TAMPA — For four years, Joyce and Nelson Coniglio were haunted by these words:
This is Bank of America calling.
The calls started in 2009 when B of A took over the mortgage the Coniglios used to buy a second home in their Tampa Heights neighborhood. They quickly fell behind.
The bank called, the family said, while they tried to get the loan modified. B of A called even after the cease-and-desist letters. There were hundreds of robocalls, sometimes five a day.
In July, the Coniglios sued in federal court to stop the harassment. Three months later, they won — by default judgment. B of A missed the deadline to oppose the lawsuit.
Now the bank owes the Coniglios more than $1 million.
One of the family's attorneys, John Anthony, said he's trying to collect right now.
"Unlike Bank of America," he said, "we're only going to call them once."
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The Coniglios are both 69 and have been married for 45 years.
Joyce Coniglio spent 44 years teaching at Tampa Bay Boulevard Elementary School. Nelson Coniglio was a trucker. In 1999 he pleaded guilty to federal charges for piloting drugs and money for a Tampa ring operating in Colombia.
The couple live in Tampa Heights, on a block surrounded by relatives. In 2006, the Conigilios bought a second home in the neighborhood for $180,000, according to records.
They didn't have a plan for the house. Maybe another relative could use it. Maybe they would downsize. All the Coniglios knew was, they could afford it.
Then the recession hit, and so did B of A .
The Coniglios' story reads like a history of the mortgage meltdown. The original loan was made by failed lender Countrywide Financial. It was bought by B of A , which in August agreed to pay the government more than $16 billion for shoddy mortgage practices.
When the bank took over the mortgage, the family said it imposed a more expensive homeowner's insurance policy on them, doubling their payments to $2,800 a month.
"Everything changed," Nelson Coniglio said. "Our incomes go down, our bills go up. It's the American way."
Their son, Jason Coniglio, 41, was a mortgage broker then. He tried to help his parents get a loan modification. But he struggled to get anyone at B of A on the phone. He said more than 30 people at the bank handled his parents' file.
"It was like they wanted us to lose the house," Joyce Coniglio said.
And the calls kept coming. When a person called, they asked them to stop. When the robocalls started, the Coniglios called back — and had to leave a message.
Their son sent cease-and-desist letters to B of A instructing the bank that all calls should be directed to him. But the calls to his parents never stopped.
"We would be out at dinner and they would ring my mother's cellphone," Jason Coniglio said, "then they would call my dad's cellphone and then when we got back to the house, there would be another message on the answering machine."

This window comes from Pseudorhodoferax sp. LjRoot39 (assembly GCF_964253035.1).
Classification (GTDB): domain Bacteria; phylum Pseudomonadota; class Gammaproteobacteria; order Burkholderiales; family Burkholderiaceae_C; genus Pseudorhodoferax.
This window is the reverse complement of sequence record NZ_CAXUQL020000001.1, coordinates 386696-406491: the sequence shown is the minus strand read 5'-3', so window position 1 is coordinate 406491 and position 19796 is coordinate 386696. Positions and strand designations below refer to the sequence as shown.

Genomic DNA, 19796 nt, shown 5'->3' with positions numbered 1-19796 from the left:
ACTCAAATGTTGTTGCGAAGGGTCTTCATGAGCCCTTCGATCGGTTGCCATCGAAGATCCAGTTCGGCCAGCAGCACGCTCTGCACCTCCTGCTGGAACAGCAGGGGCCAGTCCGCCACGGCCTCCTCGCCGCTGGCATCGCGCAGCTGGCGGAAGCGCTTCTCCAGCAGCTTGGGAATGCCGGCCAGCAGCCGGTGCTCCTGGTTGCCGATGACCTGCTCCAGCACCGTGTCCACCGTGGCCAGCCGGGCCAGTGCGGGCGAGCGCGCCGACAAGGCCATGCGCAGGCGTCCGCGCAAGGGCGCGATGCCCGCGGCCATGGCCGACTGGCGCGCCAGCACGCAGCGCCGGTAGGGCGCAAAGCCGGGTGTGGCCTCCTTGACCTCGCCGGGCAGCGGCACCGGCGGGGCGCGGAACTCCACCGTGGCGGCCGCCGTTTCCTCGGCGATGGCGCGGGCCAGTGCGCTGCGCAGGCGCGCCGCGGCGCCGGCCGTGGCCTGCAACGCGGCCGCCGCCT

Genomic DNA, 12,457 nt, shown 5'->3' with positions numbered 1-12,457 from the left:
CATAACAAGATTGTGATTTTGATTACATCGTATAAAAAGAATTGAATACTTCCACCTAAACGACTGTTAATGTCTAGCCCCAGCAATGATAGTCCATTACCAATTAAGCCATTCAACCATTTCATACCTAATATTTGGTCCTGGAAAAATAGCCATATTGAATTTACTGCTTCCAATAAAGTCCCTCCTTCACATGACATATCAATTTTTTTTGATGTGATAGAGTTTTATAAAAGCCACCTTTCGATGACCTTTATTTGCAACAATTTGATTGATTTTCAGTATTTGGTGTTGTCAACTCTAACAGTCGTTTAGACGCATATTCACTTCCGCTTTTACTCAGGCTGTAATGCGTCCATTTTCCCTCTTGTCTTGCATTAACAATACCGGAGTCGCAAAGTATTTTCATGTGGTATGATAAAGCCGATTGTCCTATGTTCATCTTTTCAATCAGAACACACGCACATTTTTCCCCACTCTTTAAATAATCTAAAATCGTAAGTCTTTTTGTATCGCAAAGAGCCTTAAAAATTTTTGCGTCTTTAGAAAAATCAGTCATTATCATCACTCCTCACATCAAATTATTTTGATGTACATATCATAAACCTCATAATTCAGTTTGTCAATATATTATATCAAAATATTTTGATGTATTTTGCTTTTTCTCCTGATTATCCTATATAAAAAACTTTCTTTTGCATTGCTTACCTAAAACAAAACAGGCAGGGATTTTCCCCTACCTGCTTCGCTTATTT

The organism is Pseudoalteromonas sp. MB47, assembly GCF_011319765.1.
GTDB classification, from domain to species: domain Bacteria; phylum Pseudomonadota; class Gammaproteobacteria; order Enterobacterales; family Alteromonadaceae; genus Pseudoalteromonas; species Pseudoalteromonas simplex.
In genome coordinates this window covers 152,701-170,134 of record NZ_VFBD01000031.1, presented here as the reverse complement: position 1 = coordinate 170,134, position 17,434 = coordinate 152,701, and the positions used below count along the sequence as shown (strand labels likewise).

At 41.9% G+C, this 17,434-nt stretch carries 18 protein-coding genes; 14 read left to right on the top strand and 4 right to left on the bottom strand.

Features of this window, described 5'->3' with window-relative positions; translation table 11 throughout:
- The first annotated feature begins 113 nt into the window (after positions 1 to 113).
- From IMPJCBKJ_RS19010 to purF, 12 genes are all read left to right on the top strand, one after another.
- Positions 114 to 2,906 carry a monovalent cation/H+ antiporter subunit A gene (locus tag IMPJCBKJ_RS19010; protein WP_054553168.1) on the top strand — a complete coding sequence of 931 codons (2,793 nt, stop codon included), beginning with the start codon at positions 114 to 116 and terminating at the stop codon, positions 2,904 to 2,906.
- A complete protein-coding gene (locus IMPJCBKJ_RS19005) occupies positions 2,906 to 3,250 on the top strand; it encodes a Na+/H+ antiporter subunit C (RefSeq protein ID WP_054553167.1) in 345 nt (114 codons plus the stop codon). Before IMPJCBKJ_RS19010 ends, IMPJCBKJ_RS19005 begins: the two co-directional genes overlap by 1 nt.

The calls. The debt. The blame. It took its toll.
"There have been several arguments through the years," the son said, "and a lot of tears shed."
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The family hired the law firm of Morgan & Morgan to stop the calls. In July, the Coniglios sued B of A under the Telephone Consumer Protection Act, the Fair Debt Collections Practices Act and the Florida Consumer Collection Practices Act.
"Once a debt collector is told to stop calling, whether it be in writing or verbally, it doesn't make a difference," said another of their attorneys, David Mitchell. "Every call after that is considered a willful violation of the (law.)"
But B of A never responded. The judge ruled against the bank in October, and last week dismissed the bank's attempt to set aside the default judgment. B of A declined to comment.
The Coniglios won a judgement of $1,051,000 — about $1,500 for each of the 700 calls made to their cellphones.
David had defeated Goliath — thanks to the son's extensive record-keeping.
"I have to thank him," Nelson Coniglio said. "If we didn't have all the documents, this would never have happened."
The recession drove Jason Coniglio out of the mortgage business. Now he's a dockmaster. He lives in the house that started this whole mess. A new lender owns the mortgage, and the family still hopes the loan modification will come through.
But the Coniglios don't know what will happen next: Will they be able to keep the house? Will B of A appeal the ruling? Will the family get their money, and when?
The only thing Joyce Coniglio knows is that B of A could have avoided all of this.
"If they could just work with the homeowner," she said, "instead of just wasting time and money."
Times researcher Carolyn Edds contributed to this report. Contact Jamal Thalji at firstname.lastname@example.org or (813) 226-3404. Follow @jthalji.